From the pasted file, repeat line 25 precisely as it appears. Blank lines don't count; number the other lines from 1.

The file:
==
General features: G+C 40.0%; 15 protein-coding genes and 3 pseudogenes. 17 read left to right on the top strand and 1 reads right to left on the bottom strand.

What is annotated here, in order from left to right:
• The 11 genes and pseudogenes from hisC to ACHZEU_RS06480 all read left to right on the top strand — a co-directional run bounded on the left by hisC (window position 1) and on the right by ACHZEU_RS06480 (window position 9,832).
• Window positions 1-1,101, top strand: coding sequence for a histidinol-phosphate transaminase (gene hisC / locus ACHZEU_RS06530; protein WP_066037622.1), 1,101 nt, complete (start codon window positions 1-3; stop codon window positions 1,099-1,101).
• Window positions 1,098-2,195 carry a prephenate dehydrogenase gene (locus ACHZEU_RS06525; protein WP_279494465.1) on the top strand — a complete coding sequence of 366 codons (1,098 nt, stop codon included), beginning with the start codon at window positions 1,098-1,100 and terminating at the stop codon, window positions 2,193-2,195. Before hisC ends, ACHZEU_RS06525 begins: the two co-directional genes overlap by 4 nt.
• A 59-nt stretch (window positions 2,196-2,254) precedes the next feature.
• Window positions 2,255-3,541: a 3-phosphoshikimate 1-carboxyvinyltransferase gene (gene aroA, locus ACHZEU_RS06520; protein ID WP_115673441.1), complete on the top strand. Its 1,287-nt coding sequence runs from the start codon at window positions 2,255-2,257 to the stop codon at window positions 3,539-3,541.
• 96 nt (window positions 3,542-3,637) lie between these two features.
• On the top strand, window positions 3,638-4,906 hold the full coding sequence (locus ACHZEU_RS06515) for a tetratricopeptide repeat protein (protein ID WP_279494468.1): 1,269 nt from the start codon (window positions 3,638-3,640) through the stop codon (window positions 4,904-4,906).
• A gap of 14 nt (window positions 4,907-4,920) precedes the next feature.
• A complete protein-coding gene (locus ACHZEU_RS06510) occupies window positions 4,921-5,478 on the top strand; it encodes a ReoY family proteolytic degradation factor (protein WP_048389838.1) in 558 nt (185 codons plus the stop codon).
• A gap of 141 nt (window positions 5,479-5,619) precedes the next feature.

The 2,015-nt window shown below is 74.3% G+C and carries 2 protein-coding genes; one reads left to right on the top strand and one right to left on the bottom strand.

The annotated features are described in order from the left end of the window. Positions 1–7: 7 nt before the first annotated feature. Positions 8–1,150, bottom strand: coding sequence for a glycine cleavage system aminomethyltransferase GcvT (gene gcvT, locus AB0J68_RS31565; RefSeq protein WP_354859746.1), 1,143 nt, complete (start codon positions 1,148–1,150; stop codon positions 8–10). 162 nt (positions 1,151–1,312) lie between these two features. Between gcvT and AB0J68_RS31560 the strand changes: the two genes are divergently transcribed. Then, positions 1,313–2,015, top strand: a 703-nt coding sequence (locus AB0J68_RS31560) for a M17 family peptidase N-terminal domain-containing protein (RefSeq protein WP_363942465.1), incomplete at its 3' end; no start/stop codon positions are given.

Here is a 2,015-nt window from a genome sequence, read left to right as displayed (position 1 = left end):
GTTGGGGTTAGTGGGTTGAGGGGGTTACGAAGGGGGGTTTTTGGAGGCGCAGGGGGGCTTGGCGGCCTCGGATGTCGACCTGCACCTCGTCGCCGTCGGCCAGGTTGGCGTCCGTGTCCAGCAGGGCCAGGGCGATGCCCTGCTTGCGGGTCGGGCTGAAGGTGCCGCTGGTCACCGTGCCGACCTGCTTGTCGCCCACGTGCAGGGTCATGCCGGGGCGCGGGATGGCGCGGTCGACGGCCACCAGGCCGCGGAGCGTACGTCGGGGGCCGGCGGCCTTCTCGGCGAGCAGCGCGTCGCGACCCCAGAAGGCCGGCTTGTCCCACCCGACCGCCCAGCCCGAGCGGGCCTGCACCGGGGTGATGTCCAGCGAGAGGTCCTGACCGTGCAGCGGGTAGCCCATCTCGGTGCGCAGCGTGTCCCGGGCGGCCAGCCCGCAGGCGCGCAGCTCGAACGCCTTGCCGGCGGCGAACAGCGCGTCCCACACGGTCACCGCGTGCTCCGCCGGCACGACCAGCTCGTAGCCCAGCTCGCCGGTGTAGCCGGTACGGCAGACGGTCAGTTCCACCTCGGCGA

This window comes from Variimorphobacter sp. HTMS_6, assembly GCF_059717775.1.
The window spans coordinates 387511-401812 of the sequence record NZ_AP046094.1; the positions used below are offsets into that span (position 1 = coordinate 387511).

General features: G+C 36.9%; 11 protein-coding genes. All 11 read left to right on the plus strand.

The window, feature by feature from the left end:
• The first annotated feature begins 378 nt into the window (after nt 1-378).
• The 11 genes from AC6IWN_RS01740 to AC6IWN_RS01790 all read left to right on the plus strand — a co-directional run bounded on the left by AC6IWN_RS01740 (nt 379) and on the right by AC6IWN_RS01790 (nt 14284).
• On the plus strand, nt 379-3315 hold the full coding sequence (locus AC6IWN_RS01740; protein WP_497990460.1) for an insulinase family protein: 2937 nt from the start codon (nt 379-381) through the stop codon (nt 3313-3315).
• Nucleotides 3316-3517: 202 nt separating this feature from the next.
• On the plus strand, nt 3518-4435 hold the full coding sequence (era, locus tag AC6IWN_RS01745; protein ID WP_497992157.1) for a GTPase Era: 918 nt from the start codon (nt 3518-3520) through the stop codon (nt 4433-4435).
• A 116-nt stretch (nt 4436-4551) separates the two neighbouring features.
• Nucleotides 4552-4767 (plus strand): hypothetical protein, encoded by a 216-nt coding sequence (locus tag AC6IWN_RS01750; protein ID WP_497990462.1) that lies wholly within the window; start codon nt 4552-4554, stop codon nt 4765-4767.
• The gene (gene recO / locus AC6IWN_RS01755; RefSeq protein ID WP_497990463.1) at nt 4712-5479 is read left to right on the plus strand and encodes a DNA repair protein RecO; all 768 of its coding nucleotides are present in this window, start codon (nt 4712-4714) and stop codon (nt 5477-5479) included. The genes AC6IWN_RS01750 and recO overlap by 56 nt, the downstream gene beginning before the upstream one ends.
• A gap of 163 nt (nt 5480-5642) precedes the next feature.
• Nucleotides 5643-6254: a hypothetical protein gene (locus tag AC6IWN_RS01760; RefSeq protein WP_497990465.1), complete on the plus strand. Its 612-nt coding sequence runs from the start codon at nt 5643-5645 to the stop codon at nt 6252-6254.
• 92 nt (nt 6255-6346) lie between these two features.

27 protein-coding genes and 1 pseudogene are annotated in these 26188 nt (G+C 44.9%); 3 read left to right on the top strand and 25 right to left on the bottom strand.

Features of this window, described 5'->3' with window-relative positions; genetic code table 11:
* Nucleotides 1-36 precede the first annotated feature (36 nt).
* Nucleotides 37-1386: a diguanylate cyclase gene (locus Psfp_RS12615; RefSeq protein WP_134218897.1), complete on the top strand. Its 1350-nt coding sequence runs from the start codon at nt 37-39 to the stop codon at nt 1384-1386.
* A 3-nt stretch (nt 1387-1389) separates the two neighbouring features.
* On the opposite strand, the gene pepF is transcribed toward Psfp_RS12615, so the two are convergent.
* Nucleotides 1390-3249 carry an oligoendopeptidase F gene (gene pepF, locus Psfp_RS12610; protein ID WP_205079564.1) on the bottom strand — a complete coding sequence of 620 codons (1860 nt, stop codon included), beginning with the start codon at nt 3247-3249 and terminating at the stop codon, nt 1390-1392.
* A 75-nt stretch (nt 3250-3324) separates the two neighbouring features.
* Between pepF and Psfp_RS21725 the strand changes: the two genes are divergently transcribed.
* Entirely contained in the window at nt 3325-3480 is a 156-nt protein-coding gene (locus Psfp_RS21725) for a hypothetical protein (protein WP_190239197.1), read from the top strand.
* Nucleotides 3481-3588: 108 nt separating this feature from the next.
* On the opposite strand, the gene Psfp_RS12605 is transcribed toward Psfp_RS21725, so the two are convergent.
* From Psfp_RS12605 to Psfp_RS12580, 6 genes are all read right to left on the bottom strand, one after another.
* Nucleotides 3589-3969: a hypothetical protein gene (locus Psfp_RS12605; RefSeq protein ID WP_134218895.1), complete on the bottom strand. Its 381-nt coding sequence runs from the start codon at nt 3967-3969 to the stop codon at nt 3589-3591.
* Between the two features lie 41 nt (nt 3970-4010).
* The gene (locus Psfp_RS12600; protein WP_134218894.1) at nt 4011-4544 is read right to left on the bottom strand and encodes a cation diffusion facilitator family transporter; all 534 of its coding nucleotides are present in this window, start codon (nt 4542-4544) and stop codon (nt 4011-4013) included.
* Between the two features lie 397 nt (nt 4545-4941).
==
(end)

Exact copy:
• On the plus strand, nt 3518-4435 hold the full coding sequence (era, locus tag AC6IWN_RS01745; protein ID WP_497992157.1) for a GTPase Era: 918 nt from the start codon (nt 3518-3520) through the stop codon (nt 4433-4435).